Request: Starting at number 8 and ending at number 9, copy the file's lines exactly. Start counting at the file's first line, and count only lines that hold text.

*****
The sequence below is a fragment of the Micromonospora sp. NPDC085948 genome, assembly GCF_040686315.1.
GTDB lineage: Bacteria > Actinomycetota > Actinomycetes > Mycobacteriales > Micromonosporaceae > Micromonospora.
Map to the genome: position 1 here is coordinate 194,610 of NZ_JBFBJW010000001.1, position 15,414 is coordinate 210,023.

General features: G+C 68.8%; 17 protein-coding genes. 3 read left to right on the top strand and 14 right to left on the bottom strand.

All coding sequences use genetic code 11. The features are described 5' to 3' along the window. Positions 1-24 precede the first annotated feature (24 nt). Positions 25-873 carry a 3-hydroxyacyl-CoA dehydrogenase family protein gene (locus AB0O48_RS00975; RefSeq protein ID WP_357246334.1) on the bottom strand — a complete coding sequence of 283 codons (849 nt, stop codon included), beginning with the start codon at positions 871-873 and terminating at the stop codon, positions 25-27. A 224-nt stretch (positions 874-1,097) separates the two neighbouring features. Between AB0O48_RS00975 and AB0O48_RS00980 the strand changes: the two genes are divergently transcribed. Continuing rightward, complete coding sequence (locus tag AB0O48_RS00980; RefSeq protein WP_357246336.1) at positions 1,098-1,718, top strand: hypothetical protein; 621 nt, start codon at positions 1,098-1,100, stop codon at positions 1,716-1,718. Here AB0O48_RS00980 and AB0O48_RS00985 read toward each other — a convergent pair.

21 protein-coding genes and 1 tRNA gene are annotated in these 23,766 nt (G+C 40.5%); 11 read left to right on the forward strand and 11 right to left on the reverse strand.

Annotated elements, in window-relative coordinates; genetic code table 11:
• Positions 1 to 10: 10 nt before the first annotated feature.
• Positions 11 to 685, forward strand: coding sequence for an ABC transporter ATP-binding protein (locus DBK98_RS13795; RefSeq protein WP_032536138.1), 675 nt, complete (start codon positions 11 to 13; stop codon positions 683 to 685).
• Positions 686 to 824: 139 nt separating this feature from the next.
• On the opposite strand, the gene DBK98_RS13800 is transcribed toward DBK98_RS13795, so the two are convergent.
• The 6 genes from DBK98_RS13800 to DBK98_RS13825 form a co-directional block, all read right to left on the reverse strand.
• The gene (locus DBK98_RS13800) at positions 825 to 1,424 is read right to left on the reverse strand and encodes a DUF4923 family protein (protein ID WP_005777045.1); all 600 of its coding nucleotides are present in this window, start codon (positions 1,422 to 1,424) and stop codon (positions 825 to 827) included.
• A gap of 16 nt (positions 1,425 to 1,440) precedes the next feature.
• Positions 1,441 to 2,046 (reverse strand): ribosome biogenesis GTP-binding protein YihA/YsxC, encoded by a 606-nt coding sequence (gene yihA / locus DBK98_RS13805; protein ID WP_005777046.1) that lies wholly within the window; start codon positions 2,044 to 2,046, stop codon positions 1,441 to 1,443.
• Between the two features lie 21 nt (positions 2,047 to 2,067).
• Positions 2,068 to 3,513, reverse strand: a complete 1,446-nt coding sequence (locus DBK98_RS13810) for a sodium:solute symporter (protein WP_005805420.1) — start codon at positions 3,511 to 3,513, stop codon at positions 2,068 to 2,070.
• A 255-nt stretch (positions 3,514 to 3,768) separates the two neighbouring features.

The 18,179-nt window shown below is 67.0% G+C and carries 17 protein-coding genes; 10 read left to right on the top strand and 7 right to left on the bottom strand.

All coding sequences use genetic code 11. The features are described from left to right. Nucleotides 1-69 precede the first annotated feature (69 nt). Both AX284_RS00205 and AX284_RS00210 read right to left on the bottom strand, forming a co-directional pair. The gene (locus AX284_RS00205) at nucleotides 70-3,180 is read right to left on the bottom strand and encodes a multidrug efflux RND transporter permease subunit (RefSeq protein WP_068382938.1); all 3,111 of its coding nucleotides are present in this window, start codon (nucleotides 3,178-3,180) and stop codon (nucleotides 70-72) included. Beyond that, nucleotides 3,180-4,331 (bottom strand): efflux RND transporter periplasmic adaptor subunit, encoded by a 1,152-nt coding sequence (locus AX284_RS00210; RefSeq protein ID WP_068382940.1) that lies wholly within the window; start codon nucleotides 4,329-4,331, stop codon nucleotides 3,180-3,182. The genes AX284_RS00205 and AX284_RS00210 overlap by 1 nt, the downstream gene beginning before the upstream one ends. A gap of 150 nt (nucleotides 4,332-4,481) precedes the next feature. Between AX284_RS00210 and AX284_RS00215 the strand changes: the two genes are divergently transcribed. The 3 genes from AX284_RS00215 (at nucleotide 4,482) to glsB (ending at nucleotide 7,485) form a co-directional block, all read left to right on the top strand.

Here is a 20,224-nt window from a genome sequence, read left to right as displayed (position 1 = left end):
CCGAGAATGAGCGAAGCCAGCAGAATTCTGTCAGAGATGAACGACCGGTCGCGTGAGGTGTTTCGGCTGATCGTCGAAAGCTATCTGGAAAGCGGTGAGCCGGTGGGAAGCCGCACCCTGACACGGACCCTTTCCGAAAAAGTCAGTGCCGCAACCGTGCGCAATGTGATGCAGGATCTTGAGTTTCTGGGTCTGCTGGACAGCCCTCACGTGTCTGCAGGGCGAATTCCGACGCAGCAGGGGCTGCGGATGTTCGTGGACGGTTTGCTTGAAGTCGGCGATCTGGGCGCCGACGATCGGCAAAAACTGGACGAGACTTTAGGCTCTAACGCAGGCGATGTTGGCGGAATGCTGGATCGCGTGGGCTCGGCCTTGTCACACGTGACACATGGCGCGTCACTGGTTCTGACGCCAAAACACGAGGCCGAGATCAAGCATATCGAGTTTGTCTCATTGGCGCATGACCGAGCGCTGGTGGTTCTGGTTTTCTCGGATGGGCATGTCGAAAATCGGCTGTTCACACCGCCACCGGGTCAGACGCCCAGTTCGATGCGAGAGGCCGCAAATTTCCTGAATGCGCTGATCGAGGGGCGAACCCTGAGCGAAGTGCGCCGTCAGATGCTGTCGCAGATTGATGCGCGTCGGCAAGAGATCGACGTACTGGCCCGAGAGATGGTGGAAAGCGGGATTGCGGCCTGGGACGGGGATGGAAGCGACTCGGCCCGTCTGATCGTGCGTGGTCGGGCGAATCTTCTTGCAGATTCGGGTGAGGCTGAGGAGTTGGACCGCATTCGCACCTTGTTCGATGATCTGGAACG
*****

• Positions 1 to 10: 10 nt before the first annotated feature.
• Positions 11 to 685, forward strand: coding sequence for an ABC transporter ATP-binding protein (locus DBK98_RS13795; RefSeq protein WP_032536138.1), 675 nt, complete (start codon positions 11 to 13; stop codon positions 683 to 685).